There is another “small d democratic” electoral problem with our dismal lack of civic knowledge; citizens can’t evaluate the performance of their elected officials if they’re unaware of the standards to which those officials should be held.
The ability of citizens to determine what constitutes accurate information—not just about our Constitution and legal system, but about science, about history, about economics, and about what happened yesterday—is critically important. Right now, even thoughtful people are unsure of who and what to believe.
That insecurity leads to distrust, and when people don’t trust their social and governmental institutions, society doesn’t function. Government doesn’t function.
Don’t kill this messenger, but the Public Relations profession bears a disproportionate responsibility both for the loss of trust and for people’s inability to sort the wheat from the chaff. I’m not talking about “puffery”—anyone who ever sold anything in the marketplace has been guilty of that, probably from the time of the Roman agora. I’m thinking of the far more sophisticated cultivation of purposeful distrust, that started really being socially problematic with its use by big tobacco. As I’m sure you all know, when science confirmed the health hazards of smoking, tobacco companies hit on a brilliant strategy: rather than debating the science, rather than responding with the dubious “findings” of their own shell “institutes,” they insisted that the jury was still out. No one really knows whether smoking is the cause of X, Y or Z.
The “who knows” tactic worked for Big Tobacco for a long time—if it hadn’t been for some industry whistleblowers, it might still be working. Today, that approach has been adopted by other industries that pose a threat to public health, most notably, the fossil fuels industry. Oil, gas and coal producers rarely argue anymore that climate change isn’t real; they say the science of causation is unsettled, that we don’t “really know” whether the changes that have become too obvious to miss are due to carbon warming the atmosphere, or whether they might be part of natural fluctuations, or something we have yet to identify. (What do 97% of climate scientists know, anyway?)
Then these profit-motive encouragements of uncertainty met the Internet, where conspiracy theories and political spin and propaganda intensified mistrust. These days, sane people don’t know what to believe; crazy people—whose ranks seem to be growing—believe all sorts of bizarre shit. Hillary Clinton is running a child sex ring out of the basement of a pizza parlor. Barack Obama was born in Kenya, and someone, somehow managed to get his birth announcement published contemporaneously with his birth in Hawaii because they knew he’d be President someday. Right.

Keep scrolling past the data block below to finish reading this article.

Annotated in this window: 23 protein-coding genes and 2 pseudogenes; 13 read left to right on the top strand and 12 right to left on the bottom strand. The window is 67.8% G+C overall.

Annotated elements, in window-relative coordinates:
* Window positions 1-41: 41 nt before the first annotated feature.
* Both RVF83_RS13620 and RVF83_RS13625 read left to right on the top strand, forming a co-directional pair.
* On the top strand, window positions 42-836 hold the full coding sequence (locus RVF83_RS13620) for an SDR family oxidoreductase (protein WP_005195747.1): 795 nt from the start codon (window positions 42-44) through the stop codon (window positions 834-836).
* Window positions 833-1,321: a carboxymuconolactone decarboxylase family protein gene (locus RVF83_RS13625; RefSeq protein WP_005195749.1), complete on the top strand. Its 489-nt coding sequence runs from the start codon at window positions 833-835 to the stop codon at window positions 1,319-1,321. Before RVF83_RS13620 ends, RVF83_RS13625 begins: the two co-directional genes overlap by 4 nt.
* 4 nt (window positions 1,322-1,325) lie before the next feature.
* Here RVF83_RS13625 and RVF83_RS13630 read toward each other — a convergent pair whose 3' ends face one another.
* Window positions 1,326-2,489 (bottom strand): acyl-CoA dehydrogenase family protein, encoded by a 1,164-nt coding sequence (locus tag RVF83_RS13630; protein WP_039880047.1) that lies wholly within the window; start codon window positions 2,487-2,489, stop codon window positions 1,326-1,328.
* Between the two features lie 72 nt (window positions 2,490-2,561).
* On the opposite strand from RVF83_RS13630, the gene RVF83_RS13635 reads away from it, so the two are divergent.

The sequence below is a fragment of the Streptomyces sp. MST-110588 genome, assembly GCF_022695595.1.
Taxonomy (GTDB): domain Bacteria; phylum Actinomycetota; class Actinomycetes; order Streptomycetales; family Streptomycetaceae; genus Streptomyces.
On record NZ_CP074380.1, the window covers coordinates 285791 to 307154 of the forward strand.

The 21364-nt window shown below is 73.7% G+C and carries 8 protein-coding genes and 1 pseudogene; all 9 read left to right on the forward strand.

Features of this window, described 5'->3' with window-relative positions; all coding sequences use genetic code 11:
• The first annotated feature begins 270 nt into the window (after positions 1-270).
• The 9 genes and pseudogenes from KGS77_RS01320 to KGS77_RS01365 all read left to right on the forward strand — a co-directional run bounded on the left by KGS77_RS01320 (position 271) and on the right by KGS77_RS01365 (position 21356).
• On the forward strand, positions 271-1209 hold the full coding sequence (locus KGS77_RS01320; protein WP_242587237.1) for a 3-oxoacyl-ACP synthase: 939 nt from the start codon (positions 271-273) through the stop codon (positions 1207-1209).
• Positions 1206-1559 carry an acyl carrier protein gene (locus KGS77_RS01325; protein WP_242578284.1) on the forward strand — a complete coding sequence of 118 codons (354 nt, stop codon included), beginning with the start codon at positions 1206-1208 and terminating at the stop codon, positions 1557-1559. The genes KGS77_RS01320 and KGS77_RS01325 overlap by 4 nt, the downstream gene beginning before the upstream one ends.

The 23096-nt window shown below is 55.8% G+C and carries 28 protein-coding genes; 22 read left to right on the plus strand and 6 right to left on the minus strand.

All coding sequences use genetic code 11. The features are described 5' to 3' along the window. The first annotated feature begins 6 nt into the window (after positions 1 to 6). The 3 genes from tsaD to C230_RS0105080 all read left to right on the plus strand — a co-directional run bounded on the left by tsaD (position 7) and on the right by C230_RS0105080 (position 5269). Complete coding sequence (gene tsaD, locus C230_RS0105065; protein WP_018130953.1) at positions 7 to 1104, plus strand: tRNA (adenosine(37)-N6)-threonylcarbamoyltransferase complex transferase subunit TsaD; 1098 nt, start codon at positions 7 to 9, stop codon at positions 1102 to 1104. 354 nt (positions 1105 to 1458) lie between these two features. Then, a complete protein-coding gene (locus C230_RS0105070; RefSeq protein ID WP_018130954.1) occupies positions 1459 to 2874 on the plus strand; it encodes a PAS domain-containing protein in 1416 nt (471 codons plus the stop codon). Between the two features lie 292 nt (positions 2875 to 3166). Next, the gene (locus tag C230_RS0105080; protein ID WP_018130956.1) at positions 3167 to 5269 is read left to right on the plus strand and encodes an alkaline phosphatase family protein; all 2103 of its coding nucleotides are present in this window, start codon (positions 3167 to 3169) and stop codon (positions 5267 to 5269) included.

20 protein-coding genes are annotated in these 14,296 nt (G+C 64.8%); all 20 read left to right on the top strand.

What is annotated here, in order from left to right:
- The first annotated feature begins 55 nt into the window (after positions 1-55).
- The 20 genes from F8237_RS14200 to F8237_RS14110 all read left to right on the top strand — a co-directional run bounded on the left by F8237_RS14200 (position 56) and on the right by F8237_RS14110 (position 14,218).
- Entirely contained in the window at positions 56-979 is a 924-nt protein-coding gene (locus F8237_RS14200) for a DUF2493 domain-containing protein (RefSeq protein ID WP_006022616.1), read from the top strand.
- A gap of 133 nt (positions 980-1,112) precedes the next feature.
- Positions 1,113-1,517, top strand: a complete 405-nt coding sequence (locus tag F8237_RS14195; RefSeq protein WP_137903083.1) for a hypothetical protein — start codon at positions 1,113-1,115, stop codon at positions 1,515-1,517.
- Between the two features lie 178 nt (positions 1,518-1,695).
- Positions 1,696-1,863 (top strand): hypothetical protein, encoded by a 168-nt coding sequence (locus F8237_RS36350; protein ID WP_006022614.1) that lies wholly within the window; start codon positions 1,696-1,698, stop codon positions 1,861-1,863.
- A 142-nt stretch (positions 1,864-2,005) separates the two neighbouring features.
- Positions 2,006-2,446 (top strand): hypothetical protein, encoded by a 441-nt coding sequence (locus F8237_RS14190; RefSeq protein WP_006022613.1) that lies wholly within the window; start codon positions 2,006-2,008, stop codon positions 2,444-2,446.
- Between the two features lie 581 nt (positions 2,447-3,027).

I tell my students, if you want to believe that aliens landed in Roswell, I can find you five websites with pictures of the aliens’ bodies on them…
Rightwing and Left wing “news” sites constantly pump out propaganda that then is circulated through Right and Left social media bubbles. And to return to that horse I keep beating, if you are ignorant of how government works, if you can’t tell the difference between science and religion, if you don’t know the definition of “fascism” “socialism” or “capitalism”—you have no yardstick to apply, no way to evaluate the credibility of what your friends are posting, or the President is tweeting.
Words are the stock in trade of your profession, so it should really worry you that words are losing their meaning. If “socialist” is an epithet, rather than a description of a particular economic system, we can’t communicate. And you probably shouldn’t get me started on “liberal” and “conservative.” I think the GOP’s support of Donald Trump is pretty conclusive evidence that the party is not conservative—certainly not in the sense of political philosophy.
I’m a good illustration of how empty the words “conservative” and “liberal” have become—and how far the political pendulum has swung. In 1980, I was a Republican candidate for Congress. I was pro-choice and pro-gay-rights, and I won the GOP primary; when I lost the general election to Andy Jacobs, multiple people—most of them Republican– told me they couldn’t vote for me because I was “just too conservative.” I have changed my positions on a couple of issues—issues where the “facts on the ground” have shifted, or I’ve learned more about them—but my basic political philosophy is the same as it was in 1980, and I have old position papers to prove it. Yet today, I am routinely accused of being a pinko leftwing socialist elitist.
The point of all this is: words matter. Facts matter. Trust matters. When words cease to have content, when facts become matters of personal preference, the communication that builds trust becomes impossible.
And without a basis of trust, democracy is impossible.
I don’t know how we fix the fix we’re in right now, but I know we’d better figure it out, and soon.